There are only two bits of code that I can think of off hand where this can happen:
- Reading X-Plane built-in datarefs.
- Using the built-in 64-bit Lua allocator by sending plugin messages to X-Plane.
If you can consistently reproduce a crash blamed on XPLANE_PLUGIN_XPLANE, please let me know; it either means we have a bug in our datarefs, or your code is doing something illegal (that we should probably trap with error detection if it’s affordable). Note that we can’t catch the bogus-memory-for-array-dataref case without killing performance, so that’s going to remain a crash.
Crashing In a Worker Thread
Plugins do not have officially registered worker threads in X-Plane 10; therefore if a worker thread crashes, we don’t know if it is ours or yours, and we cannot issue approrprate blame. Currently X-Plane assumes that all worker thread crashes are sim crashes and auto-reports them.
If you do have a plugin that uses a worker thread and you think it might be crashing, you’d have to run from the command line with –no_crash_reporter to capture native OS crash information.
We (Laminar Research) cannot contact you to notify you of worker thread crashes caught by our crash reporter. Besides not having contact info for all plugins, the crash reports can’t trace the stack properly to determine who crashed, because we don’t have symbols.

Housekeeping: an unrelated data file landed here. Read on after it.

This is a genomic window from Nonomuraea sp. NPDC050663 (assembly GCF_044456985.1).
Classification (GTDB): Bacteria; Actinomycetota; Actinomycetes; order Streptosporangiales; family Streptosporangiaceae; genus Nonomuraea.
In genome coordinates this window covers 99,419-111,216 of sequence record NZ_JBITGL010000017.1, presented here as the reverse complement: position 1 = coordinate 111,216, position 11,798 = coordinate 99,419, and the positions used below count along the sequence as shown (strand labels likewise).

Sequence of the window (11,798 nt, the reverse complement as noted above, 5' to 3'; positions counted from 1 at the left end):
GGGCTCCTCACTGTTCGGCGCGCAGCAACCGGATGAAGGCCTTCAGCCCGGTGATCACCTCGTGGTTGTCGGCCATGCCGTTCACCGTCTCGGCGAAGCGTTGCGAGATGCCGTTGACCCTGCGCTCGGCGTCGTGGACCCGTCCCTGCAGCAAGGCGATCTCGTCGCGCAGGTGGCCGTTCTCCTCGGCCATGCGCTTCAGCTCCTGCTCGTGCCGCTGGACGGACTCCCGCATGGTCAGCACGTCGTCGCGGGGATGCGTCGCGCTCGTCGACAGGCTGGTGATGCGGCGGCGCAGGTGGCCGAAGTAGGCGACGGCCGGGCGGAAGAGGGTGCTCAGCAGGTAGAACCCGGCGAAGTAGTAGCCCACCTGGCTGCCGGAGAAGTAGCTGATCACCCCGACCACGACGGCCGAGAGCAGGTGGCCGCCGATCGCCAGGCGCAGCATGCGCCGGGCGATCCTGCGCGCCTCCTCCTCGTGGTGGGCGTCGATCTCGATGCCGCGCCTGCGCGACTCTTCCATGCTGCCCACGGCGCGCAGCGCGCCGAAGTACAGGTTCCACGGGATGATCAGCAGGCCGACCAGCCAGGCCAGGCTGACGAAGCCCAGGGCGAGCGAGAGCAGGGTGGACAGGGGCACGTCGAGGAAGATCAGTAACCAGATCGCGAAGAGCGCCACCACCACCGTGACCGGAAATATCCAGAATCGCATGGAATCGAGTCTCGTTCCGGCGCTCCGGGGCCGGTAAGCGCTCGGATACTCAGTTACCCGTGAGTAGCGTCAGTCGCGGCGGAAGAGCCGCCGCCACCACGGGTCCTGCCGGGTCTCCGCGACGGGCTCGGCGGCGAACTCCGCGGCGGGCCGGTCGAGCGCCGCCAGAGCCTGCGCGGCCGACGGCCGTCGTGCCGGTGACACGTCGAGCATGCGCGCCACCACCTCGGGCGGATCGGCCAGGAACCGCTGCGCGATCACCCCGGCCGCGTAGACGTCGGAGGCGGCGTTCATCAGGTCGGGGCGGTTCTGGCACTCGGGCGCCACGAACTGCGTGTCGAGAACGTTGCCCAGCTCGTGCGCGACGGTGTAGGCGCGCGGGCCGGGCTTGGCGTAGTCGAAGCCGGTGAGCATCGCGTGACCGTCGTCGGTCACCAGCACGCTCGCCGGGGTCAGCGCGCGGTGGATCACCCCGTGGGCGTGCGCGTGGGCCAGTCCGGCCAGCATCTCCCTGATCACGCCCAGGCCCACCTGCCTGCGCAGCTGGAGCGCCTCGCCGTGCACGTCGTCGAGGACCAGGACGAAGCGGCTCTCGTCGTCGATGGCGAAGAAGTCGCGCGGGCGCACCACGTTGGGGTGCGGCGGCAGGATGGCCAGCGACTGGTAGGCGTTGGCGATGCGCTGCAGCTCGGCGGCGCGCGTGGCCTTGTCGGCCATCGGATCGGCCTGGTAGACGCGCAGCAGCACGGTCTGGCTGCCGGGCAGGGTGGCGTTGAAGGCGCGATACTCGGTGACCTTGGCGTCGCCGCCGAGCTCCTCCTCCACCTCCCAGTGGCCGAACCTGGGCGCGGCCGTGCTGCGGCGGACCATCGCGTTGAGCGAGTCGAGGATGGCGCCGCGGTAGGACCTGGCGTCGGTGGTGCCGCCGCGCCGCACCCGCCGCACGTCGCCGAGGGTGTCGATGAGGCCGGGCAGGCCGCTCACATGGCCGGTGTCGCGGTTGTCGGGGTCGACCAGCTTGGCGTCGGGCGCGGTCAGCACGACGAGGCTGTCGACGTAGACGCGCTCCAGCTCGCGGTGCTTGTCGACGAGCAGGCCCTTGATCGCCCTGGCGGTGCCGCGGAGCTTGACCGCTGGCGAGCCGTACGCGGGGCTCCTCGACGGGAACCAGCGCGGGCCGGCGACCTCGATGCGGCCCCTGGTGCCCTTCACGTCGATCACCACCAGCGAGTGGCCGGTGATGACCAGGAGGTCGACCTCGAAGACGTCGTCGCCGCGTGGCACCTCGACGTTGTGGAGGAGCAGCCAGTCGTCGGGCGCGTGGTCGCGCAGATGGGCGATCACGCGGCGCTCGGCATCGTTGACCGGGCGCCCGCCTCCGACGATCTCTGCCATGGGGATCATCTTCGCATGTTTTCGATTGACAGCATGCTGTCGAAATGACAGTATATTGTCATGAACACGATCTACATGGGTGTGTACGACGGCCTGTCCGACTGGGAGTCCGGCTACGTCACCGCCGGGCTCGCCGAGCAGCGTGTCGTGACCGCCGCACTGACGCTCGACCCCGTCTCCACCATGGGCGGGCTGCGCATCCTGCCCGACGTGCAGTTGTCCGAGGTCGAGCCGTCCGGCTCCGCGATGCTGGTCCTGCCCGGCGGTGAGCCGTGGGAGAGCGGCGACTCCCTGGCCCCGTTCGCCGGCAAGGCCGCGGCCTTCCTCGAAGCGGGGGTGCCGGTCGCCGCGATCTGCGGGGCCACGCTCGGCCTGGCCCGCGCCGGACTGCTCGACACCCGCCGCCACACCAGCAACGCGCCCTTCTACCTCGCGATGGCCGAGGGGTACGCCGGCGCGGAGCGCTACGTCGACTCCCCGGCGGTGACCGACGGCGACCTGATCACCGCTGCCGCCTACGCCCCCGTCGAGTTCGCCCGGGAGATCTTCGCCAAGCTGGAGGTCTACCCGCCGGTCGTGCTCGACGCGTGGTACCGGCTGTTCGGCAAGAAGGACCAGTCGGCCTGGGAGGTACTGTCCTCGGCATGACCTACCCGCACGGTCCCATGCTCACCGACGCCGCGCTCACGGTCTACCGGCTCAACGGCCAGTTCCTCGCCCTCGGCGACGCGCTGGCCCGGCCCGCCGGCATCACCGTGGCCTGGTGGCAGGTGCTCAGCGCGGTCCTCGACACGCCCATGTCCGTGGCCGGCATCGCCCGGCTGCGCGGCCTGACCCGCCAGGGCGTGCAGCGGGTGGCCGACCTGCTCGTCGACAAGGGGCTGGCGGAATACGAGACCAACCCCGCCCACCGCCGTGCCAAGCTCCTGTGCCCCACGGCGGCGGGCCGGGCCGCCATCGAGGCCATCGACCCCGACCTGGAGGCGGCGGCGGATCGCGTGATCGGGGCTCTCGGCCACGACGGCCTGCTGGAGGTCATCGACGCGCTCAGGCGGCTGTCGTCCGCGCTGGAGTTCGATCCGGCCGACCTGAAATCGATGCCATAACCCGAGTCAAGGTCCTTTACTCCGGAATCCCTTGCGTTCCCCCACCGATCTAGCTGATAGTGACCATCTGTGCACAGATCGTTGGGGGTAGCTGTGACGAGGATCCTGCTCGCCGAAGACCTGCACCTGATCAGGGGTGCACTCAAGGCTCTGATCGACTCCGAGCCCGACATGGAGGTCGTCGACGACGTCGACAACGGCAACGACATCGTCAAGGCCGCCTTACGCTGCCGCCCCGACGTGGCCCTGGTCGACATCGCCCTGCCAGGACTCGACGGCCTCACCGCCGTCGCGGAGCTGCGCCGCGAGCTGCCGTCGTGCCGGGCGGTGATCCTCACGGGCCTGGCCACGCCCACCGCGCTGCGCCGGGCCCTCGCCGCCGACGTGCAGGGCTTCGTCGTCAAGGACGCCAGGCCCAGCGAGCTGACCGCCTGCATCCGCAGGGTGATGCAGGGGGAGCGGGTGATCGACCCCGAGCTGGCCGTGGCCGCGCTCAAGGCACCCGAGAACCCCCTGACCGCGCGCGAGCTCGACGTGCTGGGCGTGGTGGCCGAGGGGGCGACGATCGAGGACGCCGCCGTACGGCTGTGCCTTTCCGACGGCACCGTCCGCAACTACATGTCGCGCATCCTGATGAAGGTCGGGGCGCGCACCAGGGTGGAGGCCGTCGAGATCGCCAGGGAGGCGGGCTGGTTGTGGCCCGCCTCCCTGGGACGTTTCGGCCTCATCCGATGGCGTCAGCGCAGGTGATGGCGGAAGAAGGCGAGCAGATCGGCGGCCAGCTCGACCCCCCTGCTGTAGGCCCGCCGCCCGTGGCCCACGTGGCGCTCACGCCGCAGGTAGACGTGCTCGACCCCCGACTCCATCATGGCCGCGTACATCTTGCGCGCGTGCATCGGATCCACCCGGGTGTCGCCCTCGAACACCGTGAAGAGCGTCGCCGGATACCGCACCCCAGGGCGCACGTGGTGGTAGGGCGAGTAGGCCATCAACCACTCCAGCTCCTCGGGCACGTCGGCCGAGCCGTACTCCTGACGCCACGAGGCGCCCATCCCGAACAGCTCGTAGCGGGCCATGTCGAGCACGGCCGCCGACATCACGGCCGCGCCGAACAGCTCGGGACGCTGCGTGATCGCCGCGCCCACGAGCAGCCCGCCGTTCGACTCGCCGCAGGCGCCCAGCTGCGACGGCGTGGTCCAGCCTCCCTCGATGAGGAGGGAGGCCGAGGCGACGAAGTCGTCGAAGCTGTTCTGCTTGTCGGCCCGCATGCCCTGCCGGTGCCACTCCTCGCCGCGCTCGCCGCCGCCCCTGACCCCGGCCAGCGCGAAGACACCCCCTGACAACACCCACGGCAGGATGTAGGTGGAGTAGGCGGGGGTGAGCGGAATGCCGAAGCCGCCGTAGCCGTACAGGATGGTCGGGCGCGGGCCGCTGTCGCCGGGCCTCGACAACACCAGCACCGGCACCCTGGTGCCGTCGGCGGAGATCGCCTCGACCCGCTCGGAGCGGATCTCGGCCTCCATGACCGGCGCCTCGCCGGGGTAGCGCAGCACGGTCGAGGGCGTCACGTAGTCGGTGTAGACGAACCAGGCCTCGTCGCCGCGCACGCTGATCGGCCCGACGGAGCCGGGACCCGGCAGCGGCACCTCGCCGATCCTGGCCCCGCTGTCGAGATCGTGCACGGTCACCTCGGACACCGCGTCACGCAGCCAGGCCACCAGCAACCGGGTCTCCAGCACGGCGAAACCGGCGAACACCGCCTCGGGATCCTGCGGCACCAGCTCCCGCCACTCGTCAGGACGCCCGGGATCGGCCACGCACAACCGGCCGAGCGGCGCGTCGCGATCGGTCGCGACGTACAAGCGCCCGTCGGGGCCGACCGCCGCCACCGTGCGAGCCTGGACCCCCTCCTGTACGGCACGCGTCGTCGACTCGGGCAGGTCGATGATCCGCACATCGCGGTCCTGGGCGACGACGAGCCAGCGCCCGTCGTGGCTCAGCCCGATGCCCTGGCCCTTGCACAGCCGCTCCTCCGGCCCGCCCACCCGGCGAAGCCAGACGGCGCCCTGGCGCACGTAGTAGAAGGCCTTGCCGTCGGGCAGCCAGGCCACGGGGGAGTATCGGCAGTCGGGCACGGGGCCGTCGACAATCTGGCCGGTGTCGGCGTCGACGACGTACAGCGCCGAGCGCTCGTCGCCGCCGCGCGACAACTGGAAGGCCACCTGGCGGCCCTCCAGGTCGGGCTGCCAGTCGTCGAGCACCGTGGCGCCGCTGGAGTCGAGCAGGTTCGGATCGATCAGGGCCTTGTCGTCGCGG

Finding the Plugin At Fault in an Apple Crash Report
If our crash reporter catches a crash, we log the plugin at fault, and we make sure the complete Log.txt is written to disk. Similarly, if you log something with XPMDebugString, the log is written to disk immediately.
However, sometimes a crash will happen an we won’t catch it. Causes include a worker thread crashing, running on Yosemite (where, as of this writing, automatic crash detection is inoperative), etc. If you are on OS X the user will get a crash report, and it can actually be pretty useful.
The crash report does have one weakness: all of the plugins are named mac.xpl. How do you know who crashed?
It turns out each plugin’s binary gets a unique ID (UUID) which will be logged in the crash report along with its address range. You can calculate your own plugin’s UUID with
dwarfdump --uuid mac.xpl
The output will look like this;
bash-3.2$ cd DataRefEditor/ bash-3.2$ dwarfdump --uuid mac.xpl UUID: 0C9A8216-95CB-2F45-D8B6-51B6168AC05D (i386) mac.xpl UUID: 5A0D5A18-992D-FD89-3CF1-6299CBC8F03C (x86_64) mac.xpl UUID: 66A96F33-3FFC-A36B-660C-533F006B590F (ppc7400) mac.xpl
This is the UUID for DataRefEditor. Note that DataRefEditor runs on three platforms (PowerPC, 32-bit Intel, and 64-bit Intel – you can actually run PluginAdmin in X-Plane 8, 9, and 10) and therefore it has 3 UUIDs, one for each architecture.
So if you see a mac.xpl loaded in an Apple Crash Report whose address range covers the crash and has your UUID, then you know you are the one who crashed.
(If I had known that so many crash report tools would delete the path to a crashing DLL, I would have considered a different naming convention for fat plugins.)